African-American Vernacular English


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Related to African-American Vernacular English: Black English Vernacular

African-American Vernacular English

n
(Languages) a dialect of English typically spoken by working-class African-Americans. Abbreviation: AAVE Also called: ebonics
References in periodicals archive ?
"The Sentence in African-American Vernacular English." African-American English: Structure, History, and Use, edited by Salikoko Mufwene et al., Routledge, 1998, pp.
The term is derived from African-American vernacular English, and can be traced to its use in the Black Lives Matter movement, which protests the killing of black people and racial inequality.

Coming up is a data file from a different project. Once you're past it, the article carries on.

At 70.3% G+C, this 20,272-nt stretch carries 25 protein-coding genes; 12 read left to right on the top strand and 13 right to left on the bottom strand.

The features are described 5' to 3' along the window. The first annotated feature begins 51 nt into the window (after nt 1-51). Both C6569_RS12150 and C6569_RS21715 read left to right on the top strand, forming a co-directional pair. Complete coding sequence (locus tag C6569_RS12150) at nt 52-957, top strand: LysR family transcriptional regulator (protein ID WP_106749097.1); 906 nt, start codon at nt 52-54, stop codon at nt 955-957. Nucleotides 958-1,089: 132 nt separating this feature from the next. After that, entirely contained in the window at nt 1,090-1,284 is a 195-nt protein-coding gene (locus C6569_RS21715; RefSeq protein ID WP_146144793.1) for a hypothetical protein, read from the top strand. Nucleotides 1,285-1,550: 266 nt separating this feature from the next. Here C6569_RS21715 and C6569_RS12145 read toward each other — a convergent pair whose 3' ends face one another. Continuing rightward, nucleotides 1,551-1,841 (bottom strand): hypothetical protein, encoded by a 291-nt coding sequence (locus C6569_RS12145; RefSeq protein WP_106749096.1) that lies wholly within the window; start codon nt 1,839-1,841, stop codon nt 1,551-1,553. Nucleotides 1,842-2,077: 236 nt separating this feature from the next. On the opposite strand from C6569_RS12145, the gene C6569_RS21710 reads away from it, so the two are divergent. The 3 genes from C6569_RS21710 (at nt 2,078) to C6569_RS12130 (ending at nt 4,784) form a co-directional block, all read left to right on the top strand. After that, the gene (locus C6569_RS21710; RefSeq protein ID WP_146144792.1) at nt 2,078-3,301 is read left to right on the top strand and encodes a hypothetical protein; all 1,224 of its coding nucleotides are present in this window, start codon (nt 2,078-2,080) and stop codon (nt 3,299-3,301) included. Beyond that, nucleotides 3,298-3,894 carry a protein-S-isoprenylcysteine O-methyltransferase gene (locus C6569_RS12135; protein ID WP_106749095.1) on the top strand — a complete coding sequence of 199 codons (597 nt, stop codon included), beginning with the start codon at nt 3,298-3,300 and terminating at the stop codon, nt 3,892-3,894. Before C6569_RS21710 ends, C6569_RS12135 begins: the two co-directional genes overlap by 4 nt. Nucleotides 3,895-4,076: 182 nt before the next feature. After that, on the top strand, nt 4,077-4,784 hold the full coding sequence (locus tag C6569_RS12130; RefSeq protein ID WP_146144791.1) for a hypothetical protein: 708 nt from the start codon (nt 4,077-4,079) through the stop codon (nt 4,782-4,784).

The study found that, as African-American children moved into lower-poverty areas, they tended to use speech less characteristic of what linguists call African-American Vernacular English. Over time, these children used speech more typical of Standard American English.
Using sociolinguistic parameters, among which ethnicity, language variety and chronology are of utmost relevance, the author investigates how white rappers in the USA make use of linguistic devices traditionally associated with African-American Vernacular English (henceforth AAVE), and thus belong to the domain of black rappers.
Later chapters cover the general American accent, the Midwest, the South, African-American vernacular English, Caribbean and Hispanic accents, urban accents of four major cities, and Canadian English and French accents.

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